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News and the cross-section of expected corporate bond returns

  • Abhyankar, Abhay
  • Gonzalez, Angelica
Registered author(s):

    We study the cross-section of expected corporate bond returns using an inter-temporal CAPM (ICAPM) with three-factors: innovations in future excess bond returns, future real interest rates and future expected inflation. Our test assets are a broad range of corporate bond market index portfolios. We find that two factors - innovations about future inflation and innovations about future real interest rates - explain the cross-section of expected corporate bond returns in our sample. Our model provides an alternative to the ad hoc risk factor models used, for example, in evaluating the performance of bond mutual funds.

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    File URL: http://www.sciencedirect.com/science/article/pii/S0378-4266(08)00262-8
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    Article provided by Elsevier in its journal Journal of Banking & Finance.

    Volume (Year): 33 (2009)
    Issue (Month): 6 (June)
    Pages: 996-1004

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    Handle: RePEc:eee:jbfina:v:33:y:2009:i:6:p:996-1004
    Contact details of provider: Web page: http://www.elsevier.com/locate/jbf

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    1. Campbell, J.Y. & Ammer, J., 1991. "What Moves The Stock And Bond Markets? A Variance Decomposition For Long- Term Asset Returns," Papers 127, Princeton, Department of Economics - Financial Research Center.
    2. Ravi Jagannathan & Zhenyu Wang, 1996. "The conditional CAPM and the cross-section of expected returns," Staff Report 208, Federal Reserve Bank of Minneapolis.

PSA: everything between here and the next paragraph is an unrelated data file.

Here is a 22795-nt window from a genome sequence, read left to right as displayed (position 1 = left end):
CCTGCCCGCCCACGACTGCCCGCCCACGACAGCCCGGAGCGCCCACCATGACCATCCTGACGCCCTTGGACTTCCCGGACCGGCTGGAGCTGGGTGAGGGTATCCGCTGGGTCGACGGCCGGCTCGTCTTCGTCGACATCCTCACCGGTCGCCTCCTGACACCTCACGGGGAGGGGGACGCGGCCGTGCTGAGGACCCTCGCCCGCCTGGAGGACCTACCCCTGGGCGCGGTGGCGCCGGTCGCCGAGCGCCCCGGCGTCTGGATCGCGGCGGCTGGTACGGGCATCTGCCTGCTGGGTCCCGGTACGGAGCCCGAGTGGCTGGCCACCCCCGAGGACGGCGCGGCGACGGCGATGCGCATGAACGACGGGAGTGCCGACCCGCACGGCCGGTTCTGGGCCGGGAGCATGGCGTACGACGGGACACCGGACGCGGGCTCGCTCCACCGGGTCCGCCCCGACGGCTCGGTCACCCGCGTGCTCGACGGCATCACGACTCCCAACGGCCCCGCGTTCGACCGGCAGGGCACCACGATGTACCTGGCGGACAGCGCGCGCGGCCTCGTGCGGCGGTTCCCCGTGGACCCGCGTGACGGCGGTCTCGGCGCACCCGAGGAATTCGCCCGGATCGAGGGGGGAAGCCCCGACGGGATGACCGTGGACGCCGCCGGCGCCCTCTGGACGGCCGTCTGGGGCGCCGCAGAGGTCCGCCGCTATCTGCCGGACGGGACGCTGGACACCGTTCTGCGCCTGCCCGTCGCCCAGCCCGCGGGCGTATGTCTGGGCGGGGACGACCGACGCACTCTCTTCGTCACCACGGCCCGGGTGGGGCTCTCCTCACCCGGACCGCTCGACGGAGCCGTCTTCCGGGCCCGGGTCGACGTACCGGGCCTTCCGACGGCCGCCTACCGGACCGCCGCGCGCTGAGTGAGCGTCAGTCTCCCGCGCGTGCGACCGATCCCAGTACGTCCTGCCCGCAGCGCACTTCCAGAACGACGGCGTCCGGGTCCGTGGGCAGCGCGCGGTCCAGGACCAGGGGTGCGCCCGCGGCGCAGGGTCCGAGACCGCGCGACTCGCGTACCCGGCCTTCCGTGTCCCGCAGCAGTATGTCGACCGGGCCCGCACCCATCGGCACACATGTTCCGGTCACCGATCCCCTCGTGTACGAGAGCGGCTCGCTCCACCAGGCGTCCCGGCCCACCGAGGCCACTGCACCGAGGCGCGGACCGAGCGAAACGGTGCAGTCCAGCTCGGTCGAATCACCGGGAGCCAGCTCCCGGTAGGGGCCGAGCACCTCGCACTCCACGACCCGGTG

3. Campbell, John & Vuolteenaho, Tuomo, 2004. "Bad Beta, Good Beta," Scholarly Articles 3122489, Harvard University Department of Economics.
    4. Fama, Eugene F. & French, Kenneth R., 1993. "Common risk factors in the returns on stocks and bonds," Journal of Financial Economics, Elsevier, vol. 33(1), pages 3-56, February.
    5. Guo, Hui, 2006. "Time-varying risk premia and the cross section of stock returns," Journal of Banking & Finance, Elsevier, vol. 30(7), pages 2087-2107, July.
    6. Huij, Joop & Derwall, Jeroen, 2008. ""Hot Hands" in bond funds," Journal of Banking & Finance, Elsevier, vol. 32(4), pages 559-572, April.
    7. Markus K. Brunnermeier & Christian Julliard, 2006. "Money illusion and housing frenzies," LSE Research Online Documents on Economics 4806, London School of Economics and Political Science, LSE Library.
    8. Campbell, John Y, 1993. "Intertemporal Asset Pricing without Consumption Data," American Economic Review, American Economic Association, vol. 83(3), pages 487-512, June.
    9. Wayne Ferson & Tyler R. Henry & Darren J. Kisgen, 2006. "Evaluating Government Bond Fund Performance with Stochastic Discount Factors," Review of Financial Studies, Society for Financial Studies, vol. 19(2), pages 423-455.
    10. Epstein, Larry G & Zin, Stanley E, 1989. "Substitution, Risk Aversion, and the Temporal Behavior of Consumption and Asset Returns: A Theoretical Framework," Econometrica, Econometric Society, vol. 57(4), pages 937-69, July.
    11. Baker, Malcolm & Greenwood, Robin & Wurgler, Jeffrey, 2003. "The maturity of debt issues and predictable variation in bond returns," Journal of Financial Economics, Elsevier, vol. 70(2), pages 261-291, November.
    12. Gebhardt, William R. & Hvidkjaer, Soeren & Swaminathan, Bhaskaran, 2005. "The cross-section of expected corporate bond returns: Betas or characteristics?," Journal of Financial Economics, Elsevier, vol. 75(1), pages 85-114, January.
    13. de Goeij, P. C. & Marquering, W., 2006. "Macroeconomic announcements and asymmetric volatility in bond returns," Other publications TiSEM bc4389f3-bad2-4e5b-b996-3, Tilburg University, School of Economics and Management.
    14. Chang, Eric C. & Huang, Roger D., 1990. "Time-Varying Return and Risk in the Corporate Bond Market," Journal of Financial and Quantitative Analysis, Cambridge University Press, vol. 25(03), pages 323-340, September.
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